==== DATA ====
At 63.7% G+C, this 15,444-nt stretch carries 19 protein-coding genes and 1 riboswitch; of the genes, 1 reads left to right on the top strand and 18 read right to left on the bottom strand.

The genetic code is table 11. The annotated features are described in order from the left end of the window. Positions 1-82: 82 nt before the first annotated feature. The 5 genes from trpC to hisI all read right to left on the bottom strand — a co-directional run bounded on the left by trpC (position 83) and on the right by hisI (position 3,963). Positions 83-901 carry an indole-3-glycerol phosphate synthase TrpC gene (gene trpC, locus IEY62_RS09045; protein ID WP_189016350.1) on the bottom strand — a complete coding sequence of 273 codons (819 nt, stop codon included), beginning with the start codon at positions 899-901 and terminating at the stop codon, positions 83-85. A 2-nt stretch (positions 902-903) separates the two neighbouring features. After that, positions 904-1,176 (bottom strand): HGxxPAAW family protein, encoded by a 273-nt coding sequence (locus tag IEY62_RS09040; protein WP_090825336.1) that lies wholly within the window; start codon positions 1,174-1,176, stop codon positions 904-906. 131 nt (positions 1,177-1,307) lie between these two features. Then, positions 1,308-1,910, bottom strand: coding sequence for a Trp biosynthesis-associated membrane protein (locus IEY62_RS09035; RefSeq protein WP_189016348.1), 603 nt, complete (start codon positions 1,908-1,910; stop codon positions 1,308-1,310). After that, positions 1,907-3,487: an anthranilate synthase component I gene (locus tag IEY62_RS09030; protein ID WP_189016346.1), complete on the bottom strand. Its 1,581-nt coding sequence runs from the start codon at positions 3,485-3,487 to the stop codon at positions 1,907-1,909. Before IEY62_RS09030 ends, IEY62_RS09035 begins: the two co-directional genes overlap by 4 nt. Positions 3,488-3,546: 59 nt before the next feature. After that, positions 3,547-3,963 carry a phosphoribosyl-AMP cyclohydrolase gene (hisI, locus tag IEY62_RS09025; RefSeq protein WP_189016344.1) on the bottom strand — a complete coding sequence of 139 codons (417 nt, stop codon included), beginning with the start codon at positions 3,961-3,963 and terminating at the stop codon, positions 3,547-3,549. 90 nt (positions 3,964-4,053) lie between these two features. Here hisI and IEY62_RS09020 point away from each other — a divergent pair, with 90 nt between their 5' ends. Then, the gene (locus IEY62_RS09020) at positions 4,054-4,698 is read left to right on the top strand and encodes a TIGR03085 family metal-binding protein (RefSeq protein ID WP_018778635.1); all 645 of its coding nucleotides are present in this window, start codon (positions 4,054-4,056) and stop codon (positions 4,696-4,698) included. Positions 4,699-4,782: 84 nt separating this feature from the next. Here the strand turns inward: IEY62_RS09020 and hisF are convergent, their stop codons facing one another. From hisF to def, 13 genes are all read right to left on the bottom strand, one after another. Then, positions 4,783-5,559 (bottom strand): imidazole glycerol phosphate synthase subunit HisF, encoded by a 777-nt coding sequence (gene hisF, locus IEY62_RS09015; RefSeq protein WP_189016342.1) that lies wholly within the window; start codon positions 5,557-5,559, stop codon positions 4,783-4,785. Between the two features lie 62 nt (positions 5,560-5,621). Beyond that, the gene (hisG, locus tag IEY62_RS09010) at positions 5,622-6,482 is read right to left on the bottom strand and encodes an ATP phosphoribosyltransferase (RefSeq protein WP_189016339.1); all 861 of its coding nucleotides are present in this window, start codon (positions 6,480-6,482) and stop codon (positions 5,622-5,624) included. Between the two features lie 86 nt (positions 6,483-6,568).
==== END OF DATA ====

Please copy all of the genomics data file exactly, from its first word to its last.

At 63.7% G+C, this 15,444-nt stretch carries 19 protein-coding genes and 1 riboswitch; of the genes, 1 reads left to right on the top strand and 18 read right to left on the bottom strand.

The genetic code is table 11. The annotated features are described in order from the left end of the window. Positions 1-82: 82 nt before the first annotated feature. The 5 genes from trpC to hisI all read right to left on the bottom strand — a co-directional run bounded on the left by trpC (position 83) and on the right by hisI (position 3,963). Positions 83-901 carry an indole-3-glycerol phosphate synthase TrpC gene (gene trpC, locus IEY62_RS09045; protein ID WP_189016350.1) on the bottom strand — a complete coding sequence of 273 codons (819 nt, stop codon included), beginning with the start codon at positions 899-901 and terminating at the stop codon, positions 83-85. A 2-nt stretch (positions 902-903) separates the two neighbouring features. After that, positions 904-1,176 (bottom strand): HGxxPAAW family protein, encoded by a 273-nt coding sequence (locus tag IEY62_RS09040; protein WP_090825336.1) that lies wholly within the window; start codon positions 1,174-1,176, stop codon positions 904-906. 131 nt (positions 1,177-1,307) lie between these two features. Then, positions 1,308-1,910, bottom strand: coding sequence for a Trp biosynthesis-associated membrane protein (locus IEY62_RS09035; RefSeq protein WP_189016348.1), 603 nt, complete (start codon positions 1,908-1,910; stop codon positions 1,308-1,310). After that, positions 1,907-3,487: an anthranilate synthase component I gene (locus tag IEY62_RS09030; protein ID WP_189016346.1), complete on the bottom strand. Its 1,581-nt coding sequence runs from the start codon at positions 3,485-3,487 to the stop codon at positions 1,907-1,909. Before IEY62_RS09030 ends, IEY62_RS09035 begins: the two co-directional genes overlap by 4 nt. Positions 3,488-3,546: 59 nt before the next feature. After that, positions 3,547-3,963 carry a phosphoribosyl-AMP cyclohydrolase gene (hisI, locus tag IEY62_RS09025; RefSeq protein WP_189016344.1) on the bottom strand — a complete coding sequence of 139 codons (417 nt, stop codon included), beginning with the start codon at positions 3,961-3,963 and terminating at the stop codon, positions 3,547-3,549. 90 nt (positions 3,964-4,053) lie between these two features. Here hisI and IEY62_RS09020 point away from each other — a divergent pair, with 90 nt between their 5' ends. Then, the gene (locus IEY62_RS09020) at positions 4,054-4,698 is read left to right on the top strand and encodes a TIGR03085 family metal-binding protein (RefSeq protein ID WP_018778635.1); all 645 of its coding nucleotides are present in this window, start codon (positions 4,054-4,056) and stop codon (positions 4,696-4,698) included. Positions 4,699-4,782: 84 nt separating this feature from the next. Here the strand turns inward: IEY62_RS09020 and hisF are convergent, their stop codons facing one another. From hisF to def, 13 genes are all read right to left on the bottom strand, one after another. Then, positions 4,783-5,559 (bottom strand): imidazole glycerol phosphate synthase subunit HisF, encoded by a 777-nt coding sequence (gene hisF, locus IEY62_RS09015; RefSeq protein WP_189016342.1) that lies wholly within the window; start codon positions 5,557-5,559, stop codon positions 4,783-4,785. Between the two features lie 62 nt (positions 5,560-5,621). Beyond that, the gene (hisG, locus tag IEY62_RS09010) at positions 5,622-6,482 is read right to left on the bottom strand and encodes an ATP phosphoribosyltransferase (RefSeq protein WP_189016339.1); all 861 of its coding nucleotides are present in this window, start codon (positions 6,480-6,482) and stop codon (positions 5,622-5,624) included. Between the two features lie 86 nt (positions 6,483-6,568).